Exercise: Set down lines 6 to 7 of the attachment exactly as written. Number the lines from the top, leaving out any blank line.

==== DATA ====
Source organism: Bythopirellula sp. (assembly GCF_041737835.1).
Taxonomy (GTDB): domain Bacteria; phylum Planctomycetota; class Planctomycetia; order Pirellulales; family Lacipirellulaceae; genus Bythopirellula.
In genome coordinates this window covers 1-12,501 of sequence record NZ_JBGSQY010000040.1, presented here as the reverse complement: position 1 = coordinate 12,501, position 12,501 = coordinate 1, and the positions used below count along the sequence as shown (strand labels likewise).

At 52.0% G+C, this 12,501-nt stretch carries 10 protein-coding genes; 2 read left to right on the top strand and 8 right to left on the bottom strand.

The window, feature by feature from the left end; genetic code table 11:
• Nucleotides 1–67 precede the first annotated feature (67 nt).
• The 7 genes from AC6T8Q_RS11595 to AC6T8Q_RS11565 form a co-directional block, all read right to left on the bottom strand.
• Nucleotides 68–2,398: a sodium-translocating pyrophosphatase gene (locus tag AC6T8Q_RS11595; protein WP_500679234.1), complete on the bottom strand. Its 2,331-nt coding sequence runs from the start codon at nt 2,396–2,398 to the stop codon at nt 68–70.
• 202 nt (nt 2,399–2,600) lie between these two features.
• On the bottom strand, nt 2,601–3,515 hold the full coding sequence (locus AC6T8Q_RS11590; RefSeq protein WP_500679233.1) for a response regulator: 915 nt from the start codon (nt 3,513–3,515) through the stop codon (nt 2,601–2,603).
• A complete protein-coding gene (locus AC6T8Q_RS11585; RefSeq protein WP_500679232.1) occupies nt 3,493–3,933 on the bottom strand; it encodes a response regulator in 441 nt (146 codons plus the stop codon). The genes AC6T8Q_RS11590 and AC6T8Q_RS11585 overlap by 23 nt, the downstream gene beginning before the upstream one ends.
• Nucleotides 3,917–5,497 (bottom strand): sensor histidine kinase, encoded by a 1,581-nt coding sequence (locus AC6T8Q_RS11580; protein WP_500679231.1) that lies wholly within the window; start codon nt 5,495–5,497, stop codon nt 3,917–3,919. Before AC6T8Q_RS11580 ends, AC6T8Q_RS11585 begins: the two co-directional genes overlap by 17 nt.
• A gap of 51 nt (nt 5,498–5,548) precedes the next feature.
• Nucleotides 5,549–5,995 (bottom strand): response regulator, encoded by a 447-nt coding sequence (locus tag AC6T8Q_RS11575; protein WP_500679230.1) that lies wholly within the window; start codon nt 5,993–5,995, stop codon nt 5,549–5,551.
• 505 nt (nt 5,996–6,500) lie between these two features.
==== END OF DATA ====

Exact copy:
• Nucleotides 1–67 precede the first annotated feature (67 nt).
• The 7 genes from AC6T8Q_RS11595 to AC6T8Q_RS11565 form a co-directional block, all read right to left on the bottom strand.